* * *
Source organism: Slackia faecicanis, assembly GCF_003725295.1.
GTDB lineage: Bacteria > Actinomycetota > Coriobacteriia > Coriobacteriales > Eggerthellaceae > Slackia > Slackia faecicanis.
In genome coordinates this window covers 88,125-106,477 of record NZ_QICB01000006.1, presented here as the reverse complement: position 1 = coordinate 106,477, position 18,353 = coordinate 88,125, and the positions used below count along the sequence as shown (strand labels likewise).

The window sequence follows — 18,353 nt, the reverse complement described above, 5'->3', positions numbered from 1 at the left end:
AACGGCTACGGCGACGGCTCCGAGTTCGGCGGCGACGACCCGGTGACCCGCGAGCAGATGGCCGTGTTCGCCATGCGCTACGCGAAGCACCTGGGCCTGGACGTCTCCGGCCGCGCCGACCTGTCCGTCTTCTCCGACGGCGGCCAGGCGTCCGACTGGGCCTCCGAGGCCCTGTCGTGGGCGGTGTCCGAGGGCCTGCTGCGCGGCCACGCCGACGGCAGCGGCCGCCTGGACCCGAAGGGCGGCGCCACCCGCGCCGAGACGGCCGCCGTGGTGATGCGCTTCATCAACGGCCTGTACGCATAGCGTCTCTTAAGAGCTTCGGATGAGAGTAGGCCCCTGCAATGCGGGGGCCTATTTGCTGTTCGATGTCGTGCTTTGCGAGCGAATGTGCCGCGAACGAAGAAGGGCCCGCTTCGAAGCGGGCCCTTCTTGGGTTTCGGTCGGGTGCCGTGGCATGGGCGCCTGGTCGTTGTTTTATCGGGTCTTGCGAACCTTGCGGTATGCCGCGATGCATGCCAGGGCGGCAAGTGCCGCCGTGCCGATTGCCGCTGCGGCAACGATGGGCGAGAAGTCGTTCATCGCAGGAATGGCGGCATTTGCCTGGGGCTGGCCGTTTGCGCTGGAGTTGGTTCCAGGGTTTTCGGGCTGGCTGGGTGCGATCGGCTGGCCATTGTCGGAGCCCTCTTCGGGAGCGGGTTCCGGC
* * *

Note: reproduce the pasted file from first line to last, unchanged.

Source organism: Slackia faecicanis, assembly GCF_003725295.1.
GTDB lineage: Bacteria > Actinomycetota > Coriobacteriia > Coriobacteriales > Eggerthellaceae > Slackia > Slackia faecicanis.
In genome coordinates this window covers 88,125-106,477 of record NZ_QICB01000006.1, presented here as the reverse complement: position 1 = coordinate 106,477, position 18,353 = coordinate 88,125, and the positions used below count along the sequence as shown (strand labels likewise).

The window sequence follows — 18,353 nt, the reverse complement described above, 5'->3', positions numbered from 1 at the left end:
AACGGCTACGGCGACGGCTCCGAGTTCGGCGGCGACGACCCGGTGACCCGCGAGCAGATGGCCGTGTTCGCCATGCGCTACGCGAAGCACCTGGGCCTGGACGTCTCCGGCCGCGCCGACCTGTCCGTCTTCTCCGACGGCGGCCAGGCGTCCGACTGGGCCTCCGAGGCCCTGTCGTGGGCGGTGTCCGAGGGCCTGCTGCGCGGCCACGCCGACGGCAGCGGCCGCCTGGACCCGAAGGGCGGCGCCACCCGCGCCGAGACGGCCGCCGTGGTGATGCGCTTCATCAACGGCCTGTACGCATAGCGTCTCTTAAGAGCTTCGGATGAGAGTAGGCCCCTGCAATGCGGGGGCCTATTTGCTGTTCGATGTCGTGCTTTGCGAGCGAATGTGCCGCGAACGAAGAAGGGCCCGCTTCGAAGCGGGCCCTTCTTGGGTTTCGGTCGGGTGCCGTGGCATGGGCGCCTGGTCGTTGTTTTATCGGGTCTTGCGAACCTTGCGGTATGCCGCGATGCATGCCAGGGCGGCAAGTGCCGCCGTGCCGATTGCCGCTGCGGCAACGATGGGCGAGAAGTCGTTCATCGCAGGAATGGCGGCATTTGCCTGGGGCTGGCCGTTTGCGCTGGAGTTGGTTCCAGGGTTTTCGGGCTGGCTGGGTGCGATCGGCTGGCCATTGTCGGAGCCCTCTTCGGGAGCGGGTTCCGGC